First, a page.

- Support to the Reform Party has exceeded 30 percent.
- The Center Party’s rating has hit the lowest point in past two decades.
- Prime Minister Kaja Kallas has been acting swiftly during the war and her popularity has skyrocketed
The war in Ukraine is changing the political parties’ landscape in Estonia. A major redistribution of support is in progress.
Prime Minister Kaja Kallas announced yesterday that she supports compiling a black list of pro-Kremlin Russian performers, which means an entry ban to Estonia. This was triggered by a debate which has been going on for some time and concerns a possible Tallinn concert of the Russian singer Filipp Kirkorov, a supporter of Putin.
The city of Tallinn and the ministries have been bouncing the ball back and forth. Minister of Foreign Affairs Eva-Maria Liimets (Center Party) recently expressed her views: «I do not support a list of pro-Putin performers. Banning Kirkorov is too black-and white.»
«But things are black-and white in war,» Reform’s Kallas countered yesterday.
As such, the debate over Kirkorov may be relatively pointless. Just a detail. But its progress and final outcome are symptomatic. Here is an issue that is bounced from hand to hand like a hot potato (especially by the Center Party) and then the Prime Minister finally hits the ball served to her. Over the past two to three months, against the background of the war in Ukraine, such situations have happened consistently.
The result: the support of the Reform Party has risen to more than 30 percent. EKRE’s backing remains relatively stable at 21 percent and the ratings of all other parties have fallen. The rating of the Center Party is at the lowest point over the last few decades. The long-lasting rise of Eesti 200 has come to an end and they too have turned their beak downward. Isamaa and the Social Democrats barely cross the five-percent threshold.
The notional turning point could be placed in the middle of January, when Kaja Kallas addressed the Riigikogu on the security situation. Let us remember that at the end of last year and the beginning of this year, there were a few moments when the Reform Party dropped to the third place in the parties’ support ranking after EKRE and the Center Party. However, since mid-January, the Reform Party has been steadily moving upwards. The same period also covers the decline of all other matters (corona, electricity prices, heating bills) and the rise of security issues, as well as the complete domination of the war issue since Russia’s invasion in Ukraine on February 24.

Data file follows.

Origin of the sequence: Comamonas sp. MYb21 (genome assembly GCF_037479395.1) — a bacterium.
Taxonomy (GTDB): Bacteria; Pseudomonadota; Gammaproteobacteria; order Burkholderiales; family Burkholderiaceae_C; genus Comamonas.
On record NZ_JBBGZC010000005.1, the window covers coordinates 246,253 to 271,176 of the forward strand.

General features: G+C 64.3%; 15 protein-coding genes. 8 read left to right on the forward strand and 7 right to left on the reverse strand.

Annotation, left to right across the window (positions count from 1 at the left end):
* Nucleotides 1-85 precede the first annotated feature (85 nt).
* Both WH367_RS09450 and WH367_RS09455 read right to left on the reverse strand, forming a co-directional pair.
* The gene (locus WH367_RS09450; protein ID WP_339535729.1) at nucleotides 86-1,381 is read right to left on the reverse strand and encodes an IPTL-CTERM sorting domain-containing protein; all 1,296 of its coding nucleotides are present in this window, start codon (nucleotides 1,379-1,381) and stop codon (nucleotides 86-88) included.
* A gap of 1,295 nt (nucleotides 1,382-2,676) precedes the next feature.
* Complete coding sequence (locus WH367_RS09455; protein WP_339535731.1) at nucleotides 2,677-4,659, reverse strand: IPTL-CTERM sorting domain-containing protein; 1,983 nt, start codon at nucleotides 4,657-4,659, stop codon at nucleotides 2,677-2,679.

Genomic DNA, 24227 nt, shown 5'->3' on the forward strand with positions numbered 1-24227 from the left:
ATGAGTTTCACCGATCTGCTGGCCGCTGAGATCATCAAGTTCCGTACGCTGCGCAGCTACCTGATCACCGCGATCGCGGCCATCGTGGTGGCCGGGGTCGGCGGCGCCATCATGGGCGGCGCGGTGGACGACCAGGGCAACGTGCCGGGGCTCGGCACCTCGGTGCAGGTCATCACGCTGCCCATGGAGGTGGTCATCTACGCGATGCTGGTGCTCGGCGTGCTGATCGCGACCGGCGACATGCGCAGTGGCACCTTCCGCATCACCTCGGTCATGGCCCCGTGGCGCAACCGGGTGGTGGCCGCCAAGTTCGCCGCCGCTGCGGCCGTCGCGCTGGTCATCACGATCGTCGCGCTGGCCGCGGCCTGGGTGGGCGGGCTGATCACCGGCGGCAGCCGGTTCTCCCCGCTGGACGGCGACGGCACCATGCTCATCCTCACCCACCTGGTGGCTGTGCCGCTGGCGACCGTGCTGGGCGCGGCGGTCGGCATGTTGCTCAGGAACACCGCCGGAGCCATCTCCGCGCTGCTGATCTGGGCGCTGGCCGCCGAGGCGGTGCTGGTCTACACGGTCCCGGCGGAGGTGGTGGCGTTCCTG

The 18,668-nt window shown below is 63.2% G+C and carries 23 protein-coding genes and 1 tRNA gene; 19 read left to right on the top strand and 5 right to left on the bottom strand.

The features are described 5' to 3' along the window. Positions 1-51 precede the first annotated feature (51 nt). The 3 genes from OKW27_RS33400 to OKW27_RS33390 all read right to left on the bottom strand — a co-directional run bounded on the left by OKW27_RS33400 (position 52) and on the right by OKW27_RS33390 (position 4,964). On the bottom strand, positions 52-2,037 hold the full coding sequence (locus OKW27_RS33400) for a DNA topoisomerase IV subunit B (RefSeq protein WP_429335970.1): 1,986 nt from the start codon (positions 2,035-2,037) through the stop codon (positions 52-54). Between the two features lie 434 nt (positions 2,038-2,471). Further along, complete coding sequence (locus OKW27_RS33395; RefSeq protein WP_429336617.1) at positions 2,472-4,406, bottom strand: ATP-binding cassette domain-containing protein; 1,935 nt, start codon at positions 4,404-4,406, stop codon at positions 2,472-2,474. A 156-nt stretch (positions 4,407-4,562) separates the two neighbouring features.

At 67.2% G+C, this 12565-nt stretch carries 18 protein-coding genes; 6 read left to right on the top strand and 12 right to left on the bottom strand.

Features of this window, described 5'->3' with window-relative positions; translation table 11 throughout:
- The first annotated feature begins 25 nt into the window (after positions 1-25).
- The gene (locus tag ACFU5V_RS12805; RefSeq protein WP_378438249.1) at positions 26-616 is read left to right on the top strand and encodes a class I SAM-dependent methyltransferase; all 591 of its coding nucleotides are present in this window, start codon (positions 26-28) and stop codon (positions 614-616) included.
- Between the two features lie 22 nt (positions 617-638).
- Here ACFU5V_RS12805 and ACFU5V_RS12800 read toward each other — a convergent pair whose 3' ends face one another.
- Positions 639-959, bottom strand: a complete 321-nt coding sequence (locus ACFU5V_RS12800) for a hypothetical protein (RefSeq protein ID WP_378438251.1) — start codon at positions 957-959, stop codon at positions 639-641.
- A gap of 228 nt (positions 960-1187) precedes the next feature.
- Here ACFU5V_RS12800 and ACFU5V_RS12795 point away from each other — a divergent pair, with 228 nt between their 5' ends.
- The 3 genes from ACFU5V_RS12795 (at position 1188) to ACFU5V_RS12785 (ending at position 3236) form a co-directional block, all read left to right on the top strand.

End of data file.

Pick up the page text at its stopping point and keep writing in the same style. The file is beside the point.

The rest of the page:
It is not a very original observation, but security and war have shaped and will continue to shape the change in the Estonian political landscape. There is a big redistribution going on . As recently as at the beginning of the year, Kaja Kallas had a reputation of a failure among many voters (including those who sympathize with the Reform Party). A reputation of a weak leader. A reputation of being irresolute. It does not even matter whether the estimates were fair, but in any case they existed. The growth in the popularity of Eesti 200 was probably largely due to this. Eesti 200: we are like the Reform Party, but newer, better and more decisive.
Now, at the end of April, everything is different. Just like the Reform Party as a political party, Kaja Kallas has made a big leap as leader. A survey commissioned by Eesti Päevaleht and published a few days ago showed that Kallas’ personal popularity has tripled in a couple of months. The Prime Minister is visible and has acted quickly during the war. The foreign media has discovered Kallas and now it is difficult to count all the places where she has been and spoken.